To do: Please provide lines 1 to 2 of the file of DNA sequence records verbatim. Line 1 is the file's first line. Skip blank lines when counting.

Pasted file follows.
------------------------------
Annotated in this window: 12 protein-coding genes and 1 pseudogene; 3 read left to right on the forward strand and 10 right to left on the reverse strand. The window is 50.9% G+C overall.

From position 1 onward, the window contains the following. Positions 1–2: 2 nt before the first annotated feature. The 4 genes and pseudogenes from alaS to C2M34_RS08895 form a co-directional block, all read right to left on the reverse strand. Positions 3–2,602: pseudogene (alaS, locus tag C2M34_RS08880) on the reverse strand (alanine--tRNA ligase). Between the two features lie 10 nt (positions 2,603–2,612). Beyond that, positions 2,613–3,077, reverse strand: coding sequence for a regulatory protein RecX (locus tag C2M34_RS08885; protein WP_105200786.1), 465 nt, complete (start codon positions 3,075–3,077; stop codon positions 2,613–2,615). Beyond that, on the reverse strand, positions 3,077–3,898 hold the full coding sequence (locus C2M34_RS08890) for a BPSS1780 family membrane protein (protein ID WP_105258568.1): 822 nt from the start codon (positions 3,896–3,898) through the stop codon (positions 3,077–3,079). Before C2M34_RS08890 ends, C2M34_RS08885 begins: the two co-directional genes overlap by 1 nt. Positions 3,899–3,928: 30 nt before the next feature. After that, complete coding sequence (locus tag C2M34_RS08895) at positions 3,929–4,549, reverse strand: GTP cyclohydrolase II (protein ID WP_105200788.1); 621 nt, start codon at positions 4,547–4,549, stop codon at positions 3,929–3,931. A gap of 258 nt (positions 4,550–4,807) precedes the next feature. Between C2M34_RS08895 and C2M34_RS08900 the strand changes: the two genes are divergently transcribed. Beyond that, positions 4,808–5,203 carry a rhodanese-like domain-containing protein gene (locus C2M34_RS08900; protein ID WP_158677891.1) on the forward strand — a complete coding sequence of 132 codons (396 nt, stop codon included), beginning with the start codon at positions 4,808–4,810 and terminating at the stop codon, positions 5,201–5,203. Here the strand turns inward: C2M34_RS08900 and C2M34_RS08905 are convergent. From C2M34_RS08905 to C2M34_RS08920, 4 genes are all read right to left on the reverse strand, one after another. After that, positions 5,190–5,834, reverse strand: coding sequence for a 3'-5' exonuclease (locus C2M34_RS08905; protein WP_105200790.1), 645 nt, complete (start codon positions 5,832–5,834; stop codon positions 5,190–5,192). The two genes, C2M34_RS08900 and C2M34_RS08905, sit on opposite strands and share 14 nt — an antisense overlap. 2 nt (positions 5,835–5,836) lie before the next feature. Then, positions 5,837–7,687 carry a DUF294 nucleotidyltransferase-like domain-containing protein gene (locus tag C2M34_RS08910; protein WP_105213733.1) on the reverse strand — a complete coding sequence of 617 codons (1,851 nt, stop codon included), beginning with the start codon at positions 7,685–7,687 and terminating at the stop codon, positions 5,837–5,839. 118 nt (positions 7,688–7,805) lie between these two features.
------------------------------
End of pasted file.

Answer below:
Annotated in this window: 12 protein-coding genes and 1 pseudogene; 3 read left to right on the forward strand and 10 right to left on the reverse strand. The window is 50.9% G+C overall.

From position 1 onward, the window contains the following. Positions 1–2: 2 nt before the first annotated feature. The 4 genes and pseudogenes from alaS to C2M34_RS08895 form a co-directional block, all read right to left on the reverse strand. Positions 3–2,602: pseudogene (alaS, locus tag C2M34_RS08880) on the reverse strand (alanine--tRNA ligase). Between the two features lie 10 nt (positions 2,603–2,612). Beyond that, positions 2,613–3,077, reverse strand: coding sequence for a regulatory protein RecX (locus tag C2M34_RS08885; protein WP_105200786.1), 465 nt, complete (start codon positions 3,075–3,077; stop codon positions 2,613–2,615). Beyond that, on the reverse strand, positions 3,077–3,898 hold the full coding sequence (locus C2M34_RS08890) for a BPSS1780 family membrane protein (protein ID WP_105258568.1): 822 nt from the start codon (positions 3,896–3,898) through the stop codon (positions 3,077–3,079). Before C2M34_RS08890 ends, C2M34_RS08885 begins: the two co-directional genes overlap by 1 nt. Positions 3,899–3,928: 30 nt before the next feature. After that, complete coding sequence (locus tag C2M34_RS08895) at positions 3,929–4,549, reverse strand: GTP cyclohydrolase II (protein ID WP_105200788.1); 621 nt, start codon at positions 4,547–4,549, stop codon at positions 3,929–3,931. A gap of 258 nt (positions 4,550–4,807) precedes the next feature. Between C2M34_RS08895 and C2M34_RS08900 the strand changes: the two genes are divergently transcribed. Beyond that, positions 4,808–5,203 carry a rhodanese-like domain-containing protein gene (locus C2M34_RS08900; protein ID WP_158677891.1) on the forward strand — a complete coding sequence of 132 codons (396 nt, stop codon included), beginning with the start codon at positions 4,808–4,810 and terminating at the stop codon, positions 5,201–5,203. Here the strand turns inward: C2M34_RS08900 and C2M34_RS08905 are convergent. From C2M34_RS08905 to C2M34_RS08920, 4 genes are all read right to left on the reverse strand, one after another. After that, positions 5,190–5,834, reverse strand: coding sequence for a 3'-5' exonuclease (locus C2M34_RS08905; protein WP_105200790.1), 645 nt, complete (start codon positions 5,832–5,834; stop codon positions 5,190–5,192). The two genes, C2M34_RS08900 and C2M34_RS08905, sit on opposite strands and share 14 nt — an antisense overlap. 2 nt (positions 5,835–5,836) lie before the next feature. Then, positions 5,837–7,687 carry a DUF294 nucleotidyltransferase-like domain-containing protein gene (locus tag C2M34_RS08910; protein WP_105213733.1) on the reverse strand — a complete coding sequence of 617 codons (1,851 nt, stop codon included), beginning with the start codon at positions 7,685–7,687 and terminating at the stop codon, positions 5,837–5,839. 118 nt (positions 7,688–7,805) lie between these two features.